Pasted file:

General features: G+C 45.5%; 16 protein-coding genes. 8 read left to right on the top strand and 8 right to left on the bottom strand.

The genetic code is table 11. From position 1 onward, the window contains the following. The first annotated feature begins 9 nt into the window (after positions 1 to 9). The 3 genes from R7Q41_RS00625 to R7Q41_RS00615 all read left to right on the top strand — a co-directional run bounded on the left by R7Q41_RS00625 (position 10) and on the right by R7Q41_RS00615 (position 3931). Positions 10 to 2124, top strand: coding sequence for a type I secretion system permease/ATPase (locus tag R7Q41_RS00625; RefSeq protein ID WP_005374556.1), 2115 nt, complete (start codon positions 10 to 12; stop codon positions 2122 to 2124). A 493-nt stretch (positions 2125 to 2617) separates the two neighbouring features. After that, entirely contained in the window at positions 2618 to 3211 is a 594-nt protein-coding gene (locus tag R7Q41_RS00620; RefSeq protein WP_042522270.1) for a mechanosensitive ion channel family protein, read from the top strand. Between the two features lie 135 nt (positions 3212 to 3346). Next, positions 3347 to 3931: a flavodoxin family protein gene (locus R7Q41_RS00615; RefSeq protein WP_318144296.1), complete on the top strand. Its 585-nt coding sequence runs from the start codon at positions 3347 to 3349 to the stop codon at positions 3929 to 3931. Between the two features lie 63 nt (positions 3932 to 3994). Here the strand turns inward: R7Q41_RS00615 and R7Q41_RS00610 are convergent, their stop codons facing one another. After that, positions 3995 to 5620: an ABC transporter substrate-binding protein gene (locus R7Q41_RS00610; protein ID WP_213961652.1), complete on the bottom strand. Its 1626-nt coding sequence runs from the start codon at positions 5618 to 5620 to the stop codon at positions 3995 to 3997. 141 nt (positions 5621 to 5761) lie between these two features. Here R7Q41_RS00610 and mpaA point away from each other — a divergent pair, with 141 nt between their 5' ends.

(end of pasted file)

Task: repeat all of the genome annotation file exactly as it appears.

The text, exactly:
General features: G+C 45.5%; 16 protein-coding genes. 8 read left to right on the top strand and 8 right to left on the bottom strand.

The genetic code is table 11. From position 1 onward, the window contains the following. The first annotated feature begins 9 nt into the window (after positions 1 to 9). The 3 genes from R7Q41_RS00625 to R7Q41_RS00615 all read left to right on the top strand — a co-directional run bounded on the left by R7Q41_RS00625 (position 10) and on the right by R7Q41_RS00615 (position 3931). Positions 10 to 2124, top strand: coding sequence for a type I secretion system permease/ATPase (locus tag R7Q41_RS00625; RefSeq protein ID WP_005374556.1), 2115 nt, complete (start codon positions 10 to 12; stop codon positions 2122 to 2124). A 493-nt stretch (positions 2125 to 2617) separates the two neighbouring features. After that, entirely contained in the window at positions 2618 to 3211 is a 594-nt protein-coding gene (locus tag R7Q41_RS00620; RefSeq protein WP_042522270.1) for a mechanosensitive ion channel family protein, read from the top strand. Between the two features lie 135 nt (positions 3212 to 3346). Next, positions 3347 to 3931: a flavodoxin family protein gene (locus R7Q41_RS00615; RefSeq protein WP_318144296.1), complete on the top strand. Its 585-nt coding sequence runs from the start codon at positions 3347 to 3349 to the stop codon at positions 3929 to 3931. Between the two features lie 63 nt (positions 3932 to 3994). Here the strand turns inward: R7Q41_RS00615 and R7Q41_RS00610 are convergent, their stop codons facing one another. After that, positions 3995 to 5620: an ABC transporter substrate-binding protein gene (locus R7Q41_RS00610; protein ID WP_213961652.1), complete on the bottom strand. Its 1626-nt coding sequence runs from the start codon at positions 5618 to 5620 to the stop codon at positions 3995 to 3997. 141 nt (positions 5621 to 5761) lie between these two features. Here R7Q41_RS00610 and mpaA point away from each other — a divergent pair, with 141 nt between their 5' ends.